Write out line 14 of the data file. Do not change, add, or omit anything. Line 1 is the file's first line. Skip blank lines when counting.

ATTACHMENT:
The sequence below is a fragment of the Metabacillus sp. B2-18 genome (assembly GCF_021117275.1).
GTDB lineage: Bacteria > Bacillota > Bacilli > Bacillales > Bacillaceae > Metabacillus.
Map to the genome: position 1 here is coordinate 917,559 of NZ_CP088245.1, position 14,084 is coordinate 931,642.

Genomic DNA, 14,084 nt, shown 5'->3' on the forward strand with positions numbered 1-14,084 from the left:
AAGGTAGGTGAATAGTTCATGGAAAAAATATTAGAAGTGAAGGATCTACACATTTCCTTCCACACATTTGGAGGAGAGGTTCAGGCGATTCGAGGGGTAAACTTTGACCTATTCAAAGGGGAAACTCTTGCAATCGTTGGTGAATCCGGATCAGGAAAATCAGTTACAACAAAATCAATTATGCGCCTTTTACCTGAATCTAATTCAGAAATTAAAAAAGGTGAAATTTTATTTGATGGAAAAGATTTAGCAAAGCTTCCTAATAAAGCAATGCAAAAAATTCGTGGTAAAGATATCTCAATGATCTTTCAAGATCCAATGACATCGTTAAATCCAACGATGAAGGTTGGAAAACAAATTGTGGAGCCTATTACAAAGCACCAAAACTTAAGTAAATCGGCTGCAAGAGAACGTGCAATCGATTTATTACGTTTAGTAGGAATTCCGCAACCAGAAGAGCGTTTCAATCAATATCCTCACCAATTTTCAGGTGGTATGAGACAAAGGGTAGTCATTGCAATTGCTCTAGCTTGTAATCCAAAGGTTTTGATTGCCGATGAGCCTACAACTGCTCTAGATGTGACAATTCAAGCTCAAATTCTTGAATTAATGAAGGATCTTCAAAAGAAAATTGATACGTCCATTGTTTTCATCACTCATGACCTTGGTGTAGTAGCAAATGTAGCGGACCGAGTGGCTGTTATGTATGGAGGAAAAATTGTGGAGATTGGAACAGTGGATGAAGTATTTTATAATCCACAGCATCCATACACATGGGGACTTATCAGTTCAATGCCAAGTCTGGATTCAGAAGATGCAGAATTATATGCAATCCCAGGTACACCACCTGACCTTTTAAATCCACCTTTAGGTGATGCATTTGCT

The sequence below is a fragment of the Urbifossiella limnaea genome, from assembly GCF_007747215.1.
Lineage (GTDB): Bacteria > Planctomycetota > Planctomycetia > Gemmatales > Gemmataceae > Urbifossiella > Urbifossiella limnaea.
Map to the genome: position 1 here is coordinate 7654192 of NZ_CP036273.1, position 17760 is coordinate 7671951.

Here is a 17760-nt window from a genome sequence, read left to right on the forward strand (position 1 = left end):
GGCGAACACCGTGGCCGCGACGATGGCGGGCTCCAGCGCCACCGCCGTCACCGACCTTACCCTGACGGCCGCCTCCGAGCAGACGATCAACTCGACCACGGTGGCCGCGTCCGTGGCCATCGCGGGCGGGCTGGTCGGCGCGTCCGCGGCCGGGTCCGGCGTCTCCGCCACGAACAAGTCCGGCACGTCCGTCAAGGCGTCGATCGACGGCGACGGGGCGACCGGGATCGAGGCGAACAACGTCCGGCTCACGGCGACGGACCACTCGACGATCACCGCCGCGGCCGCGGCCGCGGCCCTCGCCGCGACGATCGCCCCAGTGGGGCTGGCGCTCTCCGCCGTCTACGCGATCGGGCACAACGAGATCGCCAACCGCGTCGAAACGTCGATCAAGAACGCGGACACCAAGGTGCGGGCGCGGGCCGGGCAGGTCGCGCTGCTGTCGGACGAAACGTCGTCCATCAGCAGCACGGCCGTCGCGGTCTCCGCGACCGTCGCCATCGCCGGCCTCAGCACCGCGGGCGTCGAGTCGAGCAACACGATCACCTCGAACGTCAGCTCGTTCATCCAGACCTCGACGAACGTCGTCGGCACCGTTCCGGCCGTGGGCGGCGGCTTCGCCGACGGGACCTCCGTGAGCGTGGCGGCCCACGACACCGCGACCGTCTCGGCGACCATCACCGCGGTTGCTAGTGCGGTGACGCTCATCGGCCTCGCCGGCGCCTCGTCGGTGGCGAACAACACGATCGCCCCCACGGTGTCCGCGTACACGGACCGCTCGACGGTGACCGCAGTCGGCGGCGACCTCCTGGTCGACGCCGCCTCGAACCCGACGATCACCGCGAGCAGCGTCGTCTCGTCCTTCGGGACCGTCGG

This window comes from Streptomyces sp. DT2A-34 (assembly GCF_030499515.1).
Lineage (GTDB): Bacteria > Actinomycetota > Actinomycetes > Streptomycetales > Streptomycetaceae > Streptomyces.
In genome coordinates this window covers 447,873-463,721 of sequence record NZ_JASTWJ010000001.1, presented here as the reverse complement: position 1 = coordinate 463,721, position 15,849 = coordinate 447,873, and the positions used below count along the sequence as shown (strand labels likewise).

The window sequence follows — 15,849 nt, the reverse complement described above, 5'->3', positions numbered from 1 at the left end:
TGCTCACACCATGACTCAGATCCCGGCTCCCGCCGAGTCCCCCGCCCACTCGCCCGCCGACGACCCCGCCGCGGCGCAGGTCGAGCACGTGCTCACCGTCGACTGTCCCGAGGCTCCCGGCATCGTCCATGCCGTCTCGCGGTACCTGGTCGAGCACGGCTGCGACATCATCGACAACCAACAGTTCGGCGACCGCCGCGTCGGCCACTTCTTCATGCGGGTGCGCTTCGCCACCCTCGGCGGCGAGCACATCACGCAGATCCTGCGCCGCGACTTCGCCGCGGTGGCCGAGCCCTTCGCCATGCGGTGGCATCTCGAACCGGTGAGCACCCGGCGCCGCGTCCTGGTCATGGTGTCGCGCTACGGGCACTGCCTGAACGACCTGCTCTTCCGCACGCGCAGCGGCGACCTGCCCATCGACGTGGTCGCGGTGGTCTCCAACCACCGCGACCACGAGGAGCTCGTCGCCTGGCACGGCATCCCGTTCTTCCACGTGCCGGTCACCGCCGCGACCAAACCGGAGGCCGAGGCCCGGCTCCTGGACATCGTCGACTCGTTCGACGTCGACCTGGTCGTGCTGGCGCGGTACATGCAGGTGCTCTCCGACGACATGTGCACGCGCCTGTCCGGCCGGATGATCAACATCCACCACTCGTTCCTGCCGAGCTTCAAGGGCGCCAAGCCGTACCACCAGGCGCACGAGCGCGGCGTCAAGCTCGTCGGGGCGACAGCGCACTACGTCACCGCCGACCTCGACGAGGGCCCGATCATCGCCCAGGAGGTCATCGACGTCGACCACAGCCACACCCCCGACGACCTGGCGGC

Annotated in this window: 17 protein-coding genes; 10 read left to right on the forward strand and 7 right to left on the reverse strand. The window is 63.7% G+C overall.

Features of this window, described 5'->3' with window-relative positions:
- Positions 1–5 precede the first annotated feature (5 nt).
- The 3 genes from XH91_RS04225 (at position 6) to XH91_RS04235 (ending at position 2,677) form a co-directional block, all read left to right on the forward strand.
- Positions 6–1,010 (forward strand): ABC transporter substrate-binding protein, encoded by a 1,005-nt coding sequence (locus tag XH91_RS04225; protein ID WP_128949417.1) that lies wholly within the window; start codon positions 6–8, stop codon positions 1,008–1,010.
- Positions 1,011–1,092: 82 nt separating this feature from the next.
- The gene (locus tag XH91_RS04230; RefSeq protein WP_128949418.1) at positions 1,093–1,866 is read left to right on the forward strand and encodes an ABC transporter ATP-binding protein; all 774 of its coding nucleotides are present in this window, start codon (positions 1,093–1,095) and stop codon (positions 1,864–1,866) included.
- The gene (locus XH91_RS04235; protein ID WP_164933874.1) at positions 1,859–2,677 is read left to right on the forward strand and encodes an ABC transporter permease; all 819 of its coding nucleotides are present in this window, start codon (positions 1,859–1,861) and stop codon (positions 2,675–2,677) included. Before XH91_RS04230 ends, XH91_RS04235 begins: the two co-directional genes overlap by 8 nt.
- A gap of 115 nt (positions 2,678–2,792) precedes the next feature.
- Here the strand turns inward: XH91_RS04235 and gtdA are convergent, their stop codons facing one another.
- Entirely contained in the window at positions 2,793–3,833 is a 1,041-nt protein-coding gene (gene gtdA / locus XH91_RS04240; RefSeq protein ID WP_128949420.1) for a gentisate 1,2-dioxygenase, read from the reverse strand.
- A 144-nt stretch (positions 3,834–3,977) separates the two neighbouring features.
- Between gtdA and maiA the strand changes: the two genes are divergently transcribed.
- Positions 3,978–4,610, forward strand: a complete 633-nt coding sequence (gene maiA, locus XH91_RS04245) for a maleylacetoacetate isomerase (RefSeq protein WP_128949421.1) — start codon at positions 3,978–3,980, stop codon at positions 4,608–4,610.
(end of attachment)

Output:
The window sequence follows — 15,849 nt, the reverse complement described above, 5'->3', positions numbered from 1 at the left end: